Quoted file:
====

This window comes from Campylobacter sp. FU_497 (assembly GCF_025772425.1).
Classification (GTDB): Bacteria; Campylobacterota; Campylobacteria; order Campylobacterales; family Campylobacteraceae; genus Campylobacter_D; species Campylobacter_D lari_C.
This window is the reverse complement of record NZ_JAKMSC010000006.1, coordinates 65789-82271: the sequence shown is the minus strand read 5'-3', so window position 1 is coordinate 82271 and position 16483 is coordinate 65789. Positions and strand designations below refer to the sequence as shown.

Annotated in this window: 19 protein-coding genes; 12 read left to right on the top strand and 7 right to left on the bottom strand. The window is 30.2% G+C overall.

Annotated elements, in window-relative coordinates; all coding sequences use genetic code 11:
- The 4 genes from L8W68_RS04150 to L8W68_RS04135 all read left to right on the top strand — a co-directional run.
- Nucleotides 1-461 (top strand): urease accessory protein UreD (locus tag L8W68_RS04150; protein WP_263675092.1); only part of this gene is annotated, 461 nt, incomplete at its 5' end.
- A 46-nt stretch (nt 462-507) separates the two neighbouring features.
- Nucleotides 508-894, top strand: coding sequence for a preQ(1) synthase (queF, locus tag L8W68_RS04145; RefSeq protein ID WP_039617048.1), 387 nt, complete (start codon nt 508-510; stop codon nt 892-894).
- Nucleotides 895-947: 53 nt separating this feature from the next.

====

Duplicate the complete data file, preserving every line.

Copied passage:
This window comes from Campylobacter sp. FU_497 (assembly GCF_025772425.1).
Classification (GTDB): Bacteria; Campylobacterota; Campylobacteria; order Campylobacterales; family Campylobacteraceae; genus Campylobacter_D; species Campylobacter_D lari_C.
This window is the reverse complement of record NZ_JAKMSC010000006.1, coordinates 65789-82271: the sequence shown is the minus strand read 5'-3', so window position 1 is coordinate 82271 and position 16483 is coordinate 65789. Positions and strand designations below refer to the sequence as shown.

Annotated in this window: 19 protein-coding genes; 12 read left to right on the top strand and 7 right to left on the bottom strand. The window is 30.2% G+C overall.

Annotated elements, in window-relative coordinates; all coding sequences use genetic code 11:
- The 4 genes from L8W68_RS04150 to L8W68_RS04135 all read left to right on the top strand — a co-directional run.
- Nucleotides 1-461 (top strand): urease accessory protein UreD (locus tag L8W68_RS04150; protein WP_263675092.1); only part of this gene is annotated, 461 nt, incomplete at its 5' end.
- A 46-nt stretch (nt 462-507) separates the two neighbouring features.
- Nucleotides 508-894, top strand: coding sequence for a preQ(1) synthase (queF, locus tag L8W68_RS04145; RefSeq protein ID WP_039617048.1), 387 nt, complete (start codon nt 508-510; stop codon nt 892-894).
- Nucleotides 895-947: 53 nt separating this feature from the next.